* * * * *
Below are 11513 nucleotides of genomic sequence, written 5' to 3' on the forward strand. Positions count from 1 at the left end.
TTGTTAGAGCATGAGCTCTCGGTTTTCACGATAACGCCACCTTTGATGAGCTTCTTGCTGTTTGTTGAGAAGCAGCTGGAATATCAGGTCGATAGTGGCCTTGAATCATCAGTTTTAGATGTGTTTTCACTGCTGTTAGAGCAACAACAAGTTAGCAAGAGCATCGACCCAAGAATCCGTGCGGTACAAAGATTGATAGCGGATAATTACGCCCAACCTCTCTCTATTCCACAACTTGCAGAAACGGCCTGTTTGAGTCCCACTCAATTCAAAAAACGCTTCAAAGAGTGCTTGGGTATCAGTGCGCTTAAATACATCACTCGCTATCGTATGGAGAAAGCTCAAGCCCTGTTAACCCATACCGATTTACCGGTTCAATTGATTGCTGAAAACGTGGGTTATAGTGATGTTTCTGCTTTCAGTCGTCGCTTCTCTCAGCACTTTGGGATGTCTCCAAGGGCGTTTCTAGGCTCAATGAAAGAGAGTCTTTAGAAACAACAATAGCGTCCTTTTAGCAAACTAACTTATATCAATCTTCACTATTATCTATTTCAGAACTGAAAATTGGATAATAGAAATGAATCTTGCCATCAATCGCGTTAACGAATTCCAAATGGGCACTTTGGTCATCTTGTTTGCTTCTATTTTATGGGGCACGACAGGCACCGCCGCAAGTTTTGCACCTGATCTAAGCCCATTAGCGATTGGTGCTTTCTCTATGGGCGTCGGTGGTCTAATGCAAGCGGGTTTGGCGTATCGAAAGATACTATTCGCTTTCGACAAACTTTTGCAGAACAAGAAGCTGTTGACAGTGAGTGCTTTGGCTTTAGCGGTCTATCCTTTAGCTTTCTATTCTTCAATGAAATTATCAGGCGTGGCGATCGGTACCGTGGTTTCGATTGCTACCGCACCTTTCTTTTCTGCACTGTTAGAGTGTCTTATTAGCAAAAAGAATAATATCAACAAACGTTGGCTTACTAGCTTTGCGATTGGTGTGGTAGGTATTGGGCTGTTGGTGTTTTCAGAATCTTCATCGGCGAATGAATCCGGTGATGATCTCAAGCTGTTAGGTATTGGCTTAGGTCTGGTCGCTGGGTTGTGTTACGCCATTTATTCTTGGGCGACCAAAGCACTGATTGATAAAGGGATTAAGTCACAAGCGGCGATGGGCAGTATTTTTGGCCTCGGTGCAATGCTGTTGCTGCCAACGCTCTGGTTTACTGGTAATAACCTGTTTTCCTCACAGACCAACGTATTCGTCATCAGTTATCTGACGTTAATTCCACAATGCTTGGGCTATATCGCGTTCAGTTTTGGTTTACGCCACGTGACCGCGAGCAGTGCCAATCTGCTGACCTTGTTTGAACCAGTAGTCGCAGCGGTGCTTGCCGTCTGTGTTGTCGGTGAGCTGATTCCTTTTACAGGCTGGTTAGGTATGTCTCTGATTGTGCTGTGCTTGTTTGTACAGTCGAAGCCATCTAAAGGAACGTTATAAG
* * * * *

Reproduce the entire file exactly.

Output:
Below are 11513 nucleotides of genomic sequence, written 5' to 3' on the forward strand. Positions count from 1 at the left end.
TTGTTAGAGCATGAGCTCTCGGTTTTCACGATAACGCCACCTTTGATGAGCTTCTTGCTGTTTGTTGAGAAGCAGCTGGAATATCAGGTCGATAGTGGCCTTGAATCATCAGTTTTAGATGTGTTTTCACTGCTGTTAGAGCAACAACAAGTTAGCAAGAGCATCGACCCAAGAATCCGTGCGGTACAAAGATTGATAGCGGATAATTACGCCCAACCTCTCTCTATTCCACAACTTGCAGAAACGGCCTGTTTGAGTCCCACTCAATTCAAAAAACGCTTCAAAGAGTGCTTGGGTATCAGTGCGCTTAAATACATCACTCGCTATCGTATGGAGAAAGCTCAAGCCCTGTTAACCCATACCGATTTACCGGTTCAATTGATTGCTGAAAACGTGGGTTATAGTGATGTTTCTGCTTTCAGTCGTCGCTTCTCTCAGCACTTTGGGATGTCTCCAAGGGCGTTTCTAGGCTCAATGAAAGAGAGTCTTTAGAAACAACAATAGCGTCCTTTTAGCAAACTAACTTATATCAATCTTCACTATTATCTATTTCAGAACTGAAAATTGGATAATAGAAATGAATCTTGCCATCAATCGCGTTAACGAATTCCAAATGGGCACTTTGGTCATCTTGTTTGCTTCTATTTTATGGGGCACGACAGGCACCGCCGCAAGTTTTGCACCTGATCTAAGCCCATTAGCGATTGGTGCTTTCTCTATGGGCGTCGGTGGTCTAATGCAAGCGGGTTTGGCGTATCGAAAGATACTATTCGCTTTCGACAAACTTTTGCAGAACAAGAAGCTGTTGACAGTGAGTGCTTTGGCTTTAGCGGTCTATCCTTTAGCTTTCTATTCTTCAATGAAATTATCAGGCGTGGCGATCGGTACCGTGGTTTCGATTGCTACCGCACCTTTCTTTTCTGCACTGTTAGAGTGTCTTATTAGCAAAAAGAATAATATCAACAAACGTTGGCTTACTAGCTTTGCGATTGGTGTGGTAGGTATTGGGCTGTTGGTGTTTTCAGAATCTTCATCGGCGAATGAATCCGGTGATGATCTCAAGCTGTTAGGTATTGGCTTAGGTCTGGTCGCTGGGTTGTGTTACGCCATTTATTCTTGGGCGACCAAAGCACTGATTGATAAAGGGATTAAGTCACAAGCGGCGATGGGCAGTATTTTTGGCCTCGGTGCAATGCTGTTGCTGCCAACGCTCTGGTTTACTGGTAATAACCTGTTTTCCTCACAGACCAACGTATTCGTCATCAGTTATCTGACGTTAATTCCACAATGCTTGGGCTATATCGCGTTCAGTTTTGGTTTACGCCACGTGACCGCGAGCAGTGCCAATCTGCTGACCTTGTTTGAACCAGTAGTCGCAGCGGTGCTTGCCGTCTGTGTTGTCGGTGAGCTGATTCCTTTTACAGGCTGGTTAGGTATGTCTCTGATTGTGCTGTGCTTGTTTGTACAGTCGAAGCCATCTAAAGGAACGTTATAAG